Bullying Still Prevalent, but Students Can Take Steps Toward Prevention

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Fat. Ugly. Stupid. Lame. Useless. Ignorant. Weird. Mean. Self absorbed. Weak. These are just a few of the insults that victims of bullying face daily. Students all over are bullied, and it’s a growing problem.

“By definition bullying is something that’s happened time and time again and not just some instance of ‘someone called me a name’,” Southern Lehigh high school psychologist Mr. Cotie Strong said.

According to dosomething.org, over 3.2 million students are bullied each year. It occurs almost every day-in the classroom, among groups of peers, and on the internet.

“It’s a problem everywhere because you’re always gonna make fun of other people it’s just something [you have to deal with],” freshman Allyson Yanega said. “I mean it’s bad but people do it to make themselves feel better, to look cooler in front of their friends, so I think there’s definitely more than we think.”

After asking high school students if they believe that bullying is a problem at Southern Lehigh about half say yes and half say no.

“I think it can be a problem, I don’t think it’s maybe voiced as a problem but that’s just because maybe it’s covered up more than it should be,” senior Andrew Sheats said.

Boys are typically more prone to throwing punches and aggressive insults. However, girls bully in a much quieter way, purposely excluding others from groups and spreading rumors about each other.

“Females bully in a different way, it’s often times much more covert, kind of under the surface. We’re much better at portraying ourselves as nice and kind and pleasant, but when no one’s looking that’s when the hidden aggression comes in,” social worker Mrs. Heather Evans said. “Guys might be much more physical and verbal.”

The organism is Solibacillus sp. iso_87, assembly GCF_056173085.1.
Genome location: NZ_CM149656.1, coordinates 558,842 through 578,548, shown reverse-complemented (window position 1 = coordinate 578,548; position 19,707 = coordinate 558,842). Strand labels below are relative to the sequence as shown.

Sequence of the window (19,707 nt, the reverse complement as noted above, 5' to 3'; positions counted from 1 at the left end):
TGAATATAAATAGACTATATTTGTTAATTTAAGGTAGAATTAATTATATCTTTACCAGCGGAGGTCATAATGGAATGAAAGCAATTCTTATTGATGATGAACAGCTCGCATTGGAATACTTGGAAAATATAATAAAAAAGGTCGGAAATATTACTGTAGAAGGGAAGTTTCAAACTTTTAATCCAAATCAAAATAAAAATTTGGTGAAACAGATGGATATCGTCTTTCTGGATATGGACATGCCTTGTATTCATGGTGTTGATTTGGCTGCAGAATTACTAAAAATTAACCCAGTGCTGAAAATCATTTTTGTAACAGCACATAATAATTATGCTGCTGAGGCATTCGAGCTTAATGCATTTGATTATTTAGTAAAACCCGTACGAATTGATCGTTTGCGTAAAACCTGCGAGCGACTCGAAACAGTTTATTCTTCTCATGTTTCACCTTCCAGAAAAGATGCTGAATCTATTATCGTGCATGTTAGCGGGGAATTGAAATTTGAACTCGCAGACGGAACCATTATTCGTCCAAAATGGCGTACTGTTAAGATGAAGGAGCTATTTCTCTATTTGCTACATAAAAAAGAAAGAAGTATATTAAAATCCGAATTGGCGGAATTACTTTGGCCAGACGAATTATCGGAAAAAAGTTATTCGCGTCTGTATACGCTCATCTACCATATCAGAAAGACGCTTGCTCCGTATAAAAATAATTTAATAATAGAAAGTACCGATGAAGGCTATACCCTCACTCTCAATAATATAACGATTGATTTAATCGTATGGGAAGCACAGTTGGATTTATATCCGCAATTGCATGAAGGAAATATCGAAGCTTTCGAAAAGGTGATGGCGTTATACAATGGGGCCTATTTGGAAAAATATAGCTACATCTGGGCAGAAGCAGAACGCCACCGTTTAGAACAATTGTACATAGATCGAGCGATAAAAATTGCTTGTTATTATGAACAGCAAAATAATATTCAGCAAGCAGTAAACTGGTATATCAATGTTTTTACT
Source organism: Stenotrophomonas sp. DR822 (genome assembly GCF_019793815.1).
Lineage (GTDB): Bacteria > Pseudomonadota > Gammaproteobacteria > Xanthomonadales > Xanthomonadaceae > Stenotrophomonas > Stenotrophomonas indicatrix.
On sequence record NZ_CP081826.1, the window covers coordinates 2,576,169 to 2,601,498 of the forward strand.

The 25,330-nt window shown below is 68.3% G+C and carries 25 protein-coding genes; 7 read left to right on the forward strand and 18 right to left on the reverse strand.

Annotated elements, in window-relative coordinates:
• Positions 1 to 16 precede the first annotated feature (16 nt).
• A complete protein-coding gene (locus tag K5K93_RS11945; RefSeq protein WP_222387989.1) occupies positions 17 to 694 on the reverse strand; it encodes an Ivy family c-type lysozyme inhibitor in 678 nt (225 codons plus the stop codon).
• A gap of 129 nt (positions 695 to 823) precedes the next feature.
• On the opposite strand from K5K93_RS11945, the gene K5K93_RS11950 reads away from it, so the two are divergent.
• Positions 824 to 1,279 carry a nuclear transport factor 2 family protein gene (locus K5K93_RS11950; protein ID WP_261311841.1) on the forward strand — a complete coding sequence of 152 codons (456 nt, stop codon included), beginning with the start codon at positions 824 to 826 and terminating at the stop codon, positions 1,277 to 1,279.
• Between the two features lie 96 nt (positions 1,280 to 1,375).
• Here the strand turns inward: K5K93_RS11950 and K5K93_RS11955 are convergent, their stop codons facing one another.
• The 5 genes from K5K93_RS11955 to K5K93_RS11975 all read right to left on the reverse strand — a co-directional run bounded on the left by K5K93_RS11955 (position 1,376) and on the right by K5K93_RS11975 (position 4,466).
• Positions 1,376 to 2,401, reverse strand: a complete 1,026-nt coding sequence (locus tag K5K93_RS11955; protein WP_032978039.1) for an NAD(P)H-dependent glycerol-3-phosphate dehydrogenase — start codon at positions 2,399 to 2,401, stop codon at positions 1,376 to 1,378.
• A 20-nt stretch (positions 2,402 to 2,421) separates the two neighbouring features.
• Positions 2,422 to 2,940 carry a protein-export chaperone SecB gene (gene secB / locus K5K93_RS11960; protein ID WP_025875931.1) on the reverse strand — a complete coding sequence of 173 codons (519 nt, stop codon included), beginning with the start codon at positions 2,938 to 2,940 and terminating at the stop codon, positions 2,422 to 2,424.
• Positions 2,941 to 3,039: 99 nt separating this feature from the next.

People bully for a number of reasons, but one of the major reasons is because of insecurity. Many people are struggling with self-doubt, self-hatred, or even troubles at home take their pent-up emotions out on others.

“Sometimes [people bully] maybe out of their own insecurities. They may pick on someone to feel better about themselves. They may have been bullied in the past and want to feel better about their status socially,” Mr. Strong said.

Even though it isn’t their fault, victims of bullying don’t leave unscathed. Many victims develop depression and anxiety. Some students are afraid to go to a certain class or even to school because of bullying.

“Any change in mood or behavior [might allude to bullying]. Often times one might become withdrawn or isolated,” Mrs. Evans said. “Other times they may become more worried or anxious.”

Even though it may seem unstoppable, there are steps that everyone can take to try to resolve bullying. Stand up, speak out, and tell an adult if you or a friend is being bullied. Don’t just sit by and watch.

“Don’t be afraid to ask someone for help. Don’t try to keep in all of your emotions,” freshman Kyle Schaedler said.

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